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Milk offer to burn hole in govt pocket

Ranchi, April 29: After its proposal to supply schools with Frooti, a drink based on mango-pulp, as a supplement to the mid-day meal ran into rough weather, Swastik Food Products and Beverages, promoted by the Sarawgis, is ready with its next venture.

It is now eager to supply milk to school students in collaboration with Swedish firm, Tetra Pak.

The company plans to provide 200 ml packaged milk at the rate of Rs 7 in different flavours inlcluding chocolate, vanilla, rose etc. with vitamins added into it.

Swastik’s initial offer to supply Frooti to school students had met with stiff opposition with educationists, administrators and dieticians questioning the wisdom of supplying it as a health drink. Milk or eggs, they suggested, would be better substitutes if the government must spend money.

It is not clear if the Sarawgis are serious or the plan is just to spite its critics but Vijay Sarawgi of Swastik Group claimed that representatives of the Swedish company, who visited the city recently, are interested in setting up a plant somewhere around Ranchi.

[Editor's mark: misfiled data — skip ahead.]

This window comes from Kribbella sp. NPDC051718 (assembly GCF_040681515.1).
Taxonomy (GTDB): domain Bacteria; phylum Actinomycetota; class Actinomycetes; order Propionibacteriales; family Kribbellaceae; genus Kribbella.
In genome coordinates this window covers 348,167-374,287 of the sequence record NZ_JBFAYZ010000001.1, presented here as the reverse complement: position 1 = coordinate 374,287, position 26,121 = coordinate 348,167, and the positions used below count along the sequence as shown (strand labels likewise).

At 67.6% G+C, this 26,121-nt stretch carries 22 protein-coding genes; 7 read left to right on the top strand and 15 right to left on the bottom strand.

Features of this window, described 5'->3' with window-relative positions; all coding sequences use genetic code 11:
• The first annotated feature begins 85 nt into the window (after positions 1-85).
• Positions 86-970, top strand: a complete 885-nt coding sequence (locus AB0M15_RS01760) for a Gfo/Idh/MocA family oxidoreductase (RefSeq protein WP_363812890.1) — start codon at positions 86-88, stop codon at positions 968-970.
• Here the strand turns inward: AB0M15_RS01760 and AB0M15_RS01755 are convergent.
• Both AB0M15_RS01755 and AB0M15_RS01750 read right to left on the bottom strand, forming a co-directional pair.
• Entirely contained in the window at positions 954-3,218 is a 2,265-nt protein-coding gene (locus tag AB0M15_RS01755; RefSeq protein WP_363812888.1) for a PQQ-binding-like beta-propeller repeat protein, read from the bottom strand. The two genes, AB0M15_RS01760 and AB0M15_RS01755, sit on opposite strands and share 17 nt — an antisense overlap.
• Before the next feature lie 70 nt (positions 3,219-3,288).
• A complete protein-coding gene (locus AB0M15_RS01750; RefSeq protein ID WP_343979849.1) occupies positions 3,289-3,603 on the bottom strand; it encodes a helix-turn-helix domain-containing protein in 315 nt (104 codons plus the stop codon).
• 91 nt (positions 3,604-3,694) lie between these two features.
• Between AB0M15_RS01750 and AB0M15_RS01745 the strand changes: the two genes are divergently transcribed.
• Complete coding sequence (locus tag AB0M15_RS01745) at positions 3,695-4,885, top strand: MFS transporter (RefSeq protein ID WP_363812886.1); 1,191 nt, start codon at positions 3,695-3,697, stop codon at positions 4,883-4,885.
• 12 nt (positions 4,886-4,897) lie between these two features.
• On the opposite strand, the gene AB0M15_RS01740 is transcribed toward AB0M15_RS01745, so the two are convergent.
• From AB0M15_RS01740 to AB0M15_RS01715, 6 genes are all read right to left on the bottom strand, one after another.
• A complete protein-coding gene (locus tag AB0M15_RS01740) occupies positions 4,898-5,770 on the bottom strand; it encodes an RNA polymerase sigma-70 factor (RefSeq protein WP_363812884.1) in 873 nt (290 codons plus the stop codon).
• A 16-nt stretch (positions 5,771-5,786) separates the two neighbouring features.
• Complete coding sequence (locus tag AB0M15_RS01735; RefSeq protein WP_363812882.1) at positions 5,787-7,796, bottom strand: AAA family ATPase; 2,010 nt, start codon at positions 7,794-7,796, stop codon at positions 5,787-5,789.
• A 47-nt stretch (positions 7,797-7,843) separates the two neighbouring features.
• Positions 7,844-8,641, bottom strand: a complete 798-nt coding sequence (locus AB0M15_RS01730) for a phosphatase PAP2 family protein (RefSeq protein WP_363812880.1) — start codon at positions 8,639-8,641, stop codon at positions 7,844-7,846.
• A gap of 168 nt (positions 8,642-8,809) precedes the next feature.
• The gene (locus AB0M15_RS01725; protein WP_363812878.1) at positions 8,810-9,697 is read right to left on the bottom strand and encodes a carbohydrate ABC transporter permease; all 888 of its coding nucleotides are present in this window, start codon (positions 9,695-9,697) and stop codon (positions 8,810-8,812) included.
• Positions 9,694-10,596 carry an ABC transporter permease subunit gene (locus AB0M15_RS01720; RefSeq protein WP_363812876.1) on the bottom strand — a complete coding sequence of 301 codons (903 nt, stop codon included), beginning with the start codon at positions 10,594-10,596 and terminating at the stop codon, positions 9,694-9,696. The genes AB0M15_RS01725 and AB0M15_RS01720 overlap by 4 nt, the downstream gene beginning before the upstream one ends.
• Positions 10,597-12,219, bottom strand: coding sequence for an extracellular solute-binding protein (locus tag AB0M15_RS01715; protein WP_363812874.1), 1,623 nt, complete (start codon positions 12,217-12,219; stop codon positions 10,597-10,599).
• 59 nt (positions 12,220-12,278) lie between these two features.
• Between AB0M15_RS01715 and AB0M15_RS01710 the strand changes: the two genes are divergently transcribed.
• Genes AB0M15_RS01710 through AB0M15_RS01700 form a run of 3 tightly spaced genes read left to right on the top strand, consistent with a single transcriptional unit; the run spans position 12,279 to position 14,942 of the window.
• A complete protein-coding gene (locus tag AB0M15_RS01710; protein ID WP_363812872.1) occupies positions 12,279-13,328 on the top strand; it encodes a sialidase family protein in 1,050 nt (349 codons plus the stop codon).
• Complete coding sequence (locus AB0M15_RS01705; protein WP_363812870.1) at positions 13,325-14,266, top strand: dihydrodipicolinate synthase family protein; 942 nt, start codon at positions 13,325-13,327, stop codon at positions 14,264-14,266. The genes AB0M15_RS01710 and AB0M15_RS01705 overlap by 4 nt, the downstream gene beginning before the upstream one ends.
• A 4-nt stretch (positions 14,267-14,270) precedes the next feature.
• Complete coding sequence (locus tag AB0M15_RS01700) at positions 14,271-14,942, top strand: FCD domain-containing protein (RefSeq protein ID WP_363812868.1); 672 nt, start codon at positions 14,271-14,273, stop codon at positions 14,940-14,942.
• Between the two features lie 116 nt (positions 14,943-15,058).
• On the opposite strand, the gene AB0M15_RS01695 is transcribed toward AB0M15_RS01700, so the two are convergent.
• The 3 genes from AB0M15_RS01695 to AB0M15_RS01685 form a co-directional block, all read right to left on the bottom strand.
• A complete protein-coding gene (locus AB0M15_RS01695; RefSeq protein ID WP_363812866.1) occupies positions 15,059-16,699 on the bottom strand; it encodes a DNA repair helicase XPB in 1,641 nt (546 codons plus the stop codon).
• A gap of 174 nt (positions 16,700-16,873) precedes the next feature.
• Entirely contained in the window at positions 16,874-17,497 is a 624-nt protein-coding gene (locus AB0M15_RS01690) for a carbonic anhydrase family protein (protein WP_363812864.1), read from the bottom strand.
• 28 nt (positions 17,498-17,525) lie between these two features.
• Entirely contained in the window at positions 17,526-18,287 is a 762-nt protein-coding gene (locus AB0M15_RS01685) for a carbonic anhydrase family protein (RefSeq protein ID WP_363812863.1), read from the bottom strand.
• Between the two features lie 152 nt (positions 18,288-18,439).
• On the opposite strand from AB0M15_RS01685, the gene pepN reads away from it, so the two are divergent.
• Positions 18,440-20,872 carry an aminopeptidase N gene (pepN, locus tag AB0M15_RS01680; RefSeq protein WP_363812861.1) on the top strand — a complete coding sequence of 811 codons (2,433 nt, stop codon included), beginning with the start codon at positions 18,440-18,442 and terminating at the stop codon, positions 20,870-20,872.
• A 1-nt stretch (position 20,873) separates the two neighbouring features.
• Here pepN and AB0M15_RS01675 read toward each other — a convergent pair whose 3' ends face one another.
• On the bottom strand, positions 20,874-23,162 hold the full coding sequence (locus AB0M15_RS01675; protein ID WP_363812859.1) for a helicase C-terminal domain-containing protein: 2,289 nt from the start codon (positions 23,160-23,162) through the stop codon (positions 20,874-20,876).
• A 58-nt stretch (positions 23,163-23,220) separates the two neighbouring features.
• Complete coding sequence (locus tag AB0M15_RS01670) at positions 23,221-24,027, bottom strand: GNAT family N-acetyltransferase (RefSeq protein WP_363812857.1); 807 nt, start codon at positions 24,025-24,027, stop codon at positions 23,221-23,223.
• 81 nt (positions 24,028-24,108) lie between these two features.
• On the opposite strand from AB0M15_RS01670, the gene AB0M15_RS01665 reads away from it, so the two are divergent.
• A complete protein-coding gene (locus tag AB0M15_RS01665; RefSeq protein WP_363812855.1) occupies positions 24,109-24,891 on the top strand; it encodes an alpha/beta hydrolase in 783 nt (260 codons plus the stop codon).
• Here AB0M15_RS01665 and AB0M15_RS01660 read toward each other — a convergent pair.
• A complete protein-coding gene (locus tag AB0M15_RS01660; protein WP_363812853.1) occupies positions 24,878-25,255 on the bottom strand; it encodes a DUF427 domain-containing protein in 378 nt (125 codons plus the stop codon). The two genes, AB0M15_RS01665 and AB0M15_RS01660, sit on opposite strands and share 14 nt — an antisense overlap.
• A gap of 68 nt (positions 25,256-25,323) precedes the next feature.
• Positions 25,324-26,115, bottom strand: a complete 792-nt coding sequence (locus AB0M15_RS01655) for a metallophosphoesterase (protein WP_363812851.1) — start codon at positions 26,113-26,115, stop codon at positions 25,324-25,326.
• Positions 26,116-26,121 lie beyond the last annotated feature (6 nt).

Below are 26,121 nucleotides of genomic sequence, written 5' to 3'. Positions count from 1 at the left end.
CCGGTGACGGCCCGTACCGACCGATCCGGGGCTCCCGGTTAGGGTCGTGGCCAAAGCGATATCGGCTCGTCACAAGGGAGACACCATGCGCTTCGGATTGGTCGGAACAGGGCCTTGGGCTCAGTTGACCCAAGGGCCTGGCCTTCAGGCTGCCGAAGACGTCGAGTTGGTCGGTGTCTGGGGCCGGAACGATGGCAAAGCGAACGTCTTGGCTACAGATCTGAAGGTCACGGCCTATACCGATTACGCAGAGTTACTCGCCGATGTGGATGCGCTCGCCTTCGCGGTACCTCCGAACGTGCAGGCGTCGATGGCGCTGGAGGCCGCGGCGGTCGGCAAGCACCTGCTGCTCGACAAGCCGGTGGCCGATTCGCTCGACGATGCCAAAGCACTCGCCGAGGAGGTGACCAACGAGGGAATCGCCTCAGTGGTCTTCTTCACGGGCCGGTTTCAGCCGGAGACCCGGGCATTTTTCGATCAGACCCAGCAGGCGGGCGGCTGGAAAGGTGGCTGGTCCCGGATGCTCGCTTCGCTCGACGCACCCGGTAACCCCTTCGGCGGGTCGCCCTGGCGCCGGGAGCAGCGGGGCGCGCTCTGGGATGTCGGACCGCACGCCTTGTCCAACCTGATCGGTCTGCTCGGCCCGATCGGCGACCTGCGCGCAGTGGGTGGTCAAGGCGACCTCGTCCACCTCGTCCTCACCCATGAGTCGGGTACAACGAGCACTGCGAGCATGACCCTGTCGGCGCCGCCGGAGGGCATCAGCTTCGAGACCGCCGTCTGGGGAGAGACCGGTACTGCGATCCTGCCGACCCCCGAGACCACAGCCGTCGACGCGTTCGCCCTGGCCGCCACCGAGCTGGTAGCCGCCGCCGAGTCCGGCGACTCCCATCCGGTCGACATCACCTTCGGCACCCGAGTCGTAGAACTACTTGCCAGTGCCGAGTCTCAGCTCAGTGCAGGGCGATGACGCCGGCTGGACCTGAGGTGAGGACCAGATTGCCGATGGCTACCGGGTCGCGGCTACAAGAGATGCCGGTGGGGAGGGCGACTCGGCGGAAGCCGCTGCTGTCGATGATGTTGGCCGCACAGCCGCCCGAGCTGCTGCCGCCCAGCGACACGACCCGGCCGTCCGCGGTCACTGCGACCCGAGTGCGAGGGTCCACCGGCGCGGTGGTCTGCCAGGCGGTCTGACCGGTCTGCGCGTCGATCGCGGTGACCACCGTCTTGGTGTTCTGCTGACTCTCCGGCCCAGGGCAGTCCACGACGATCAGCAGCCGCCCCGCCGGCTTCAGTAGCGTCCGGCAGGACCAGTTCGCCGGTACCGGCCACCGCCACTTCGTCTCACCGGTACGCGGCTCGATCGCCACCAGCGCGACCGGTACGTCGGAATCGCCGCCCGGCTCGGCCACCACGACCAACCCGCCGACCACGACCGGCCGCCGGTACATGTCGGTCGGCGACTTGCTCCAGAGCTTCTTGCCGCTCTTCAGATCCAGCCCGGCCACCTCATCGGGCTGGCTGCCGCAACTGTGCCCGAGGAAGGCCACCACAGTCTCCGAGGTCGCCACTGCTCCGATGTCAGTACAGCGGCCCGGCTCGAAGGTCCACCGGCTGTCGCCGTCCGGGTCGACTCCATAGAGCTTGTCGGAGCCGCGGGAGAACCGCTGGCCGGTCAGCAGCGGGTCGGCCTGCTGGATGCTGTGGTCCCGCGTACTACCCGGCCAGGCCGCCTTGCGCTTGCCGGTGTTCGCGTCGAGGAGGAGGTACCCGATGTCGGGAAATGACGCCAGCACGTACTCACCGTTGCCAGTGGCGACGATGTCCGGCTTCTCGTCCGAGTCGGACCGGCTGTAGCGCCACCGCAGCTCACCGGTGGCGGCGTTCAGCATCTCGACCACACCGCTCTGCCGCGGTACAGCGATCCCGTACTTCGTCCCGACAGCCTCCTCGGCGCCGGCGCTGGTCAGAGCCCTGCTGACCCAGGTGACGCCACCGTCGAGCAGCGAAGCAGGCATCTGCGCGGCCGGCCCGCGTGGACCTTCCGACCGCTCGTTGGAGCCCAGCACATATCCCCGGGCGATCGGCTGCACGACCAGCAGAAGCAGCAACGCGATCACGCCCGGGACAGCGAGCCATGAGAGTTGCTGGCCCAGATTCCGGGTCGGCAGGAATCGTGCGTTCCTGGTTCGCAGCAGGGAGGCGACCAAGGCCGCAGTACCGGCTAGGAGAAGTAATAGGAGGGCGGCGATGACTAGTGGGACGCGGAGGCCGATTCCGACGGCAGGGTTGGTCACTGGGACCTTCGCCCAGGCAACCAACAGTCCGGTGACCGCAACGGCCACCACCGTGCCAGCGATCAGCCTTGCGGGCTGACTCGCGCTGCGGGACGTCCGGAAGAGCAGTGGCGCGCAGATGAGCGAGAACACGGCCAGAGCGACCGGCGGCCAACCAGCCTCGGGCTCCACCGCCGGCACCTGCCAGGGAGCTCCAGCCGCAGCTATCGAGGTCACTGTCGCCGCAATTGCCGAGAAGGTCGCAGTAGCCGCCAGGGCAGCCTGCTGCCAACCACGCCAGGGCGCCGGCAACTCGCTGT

Sarawgis, he said, have offered them the use of their already existing plant at Tatisilwai, where Frooti, Appyfizz etc are produced. “We are already dealing with the company as the equipment and packaging material for our Frooti plant are also from Tetra Pak. An additional investment of about Rs 30 crore will be needed for the proposed joint venture milk project and we are planning to rope in state welfare and HRD departments so that a ready market will be available,” said Sarawgi.

Tetra Pak , he pointed out, already supplies nutritious and hygienic ready-to-drink milk directly from sterilised antiseptic packages in several countries. The company, he said, plans to promote dairies in the state and for that negotiations with the animal husbandry department will be initiated in the near future.

Officials of the Sweden-based firm, he informed, have even given a presentation before the state deputy chief minister Sudhir Mahto a few months ago.

Although the deputy chief minister reportedly appreciated the plans, he could not take any decision as the matter pertained to HRD, welfare and animal husbandry departments, which are not looked after by him. The project, hinted Sarawgi, will not take off unless a ready market is assured.

Government officials ruled out their involvement in the project, though. When natural milk is being sold at Rs 15 in the state, they asked, why would the state government agree to buy milk at Rs 35 per litre from the Sarawgis '

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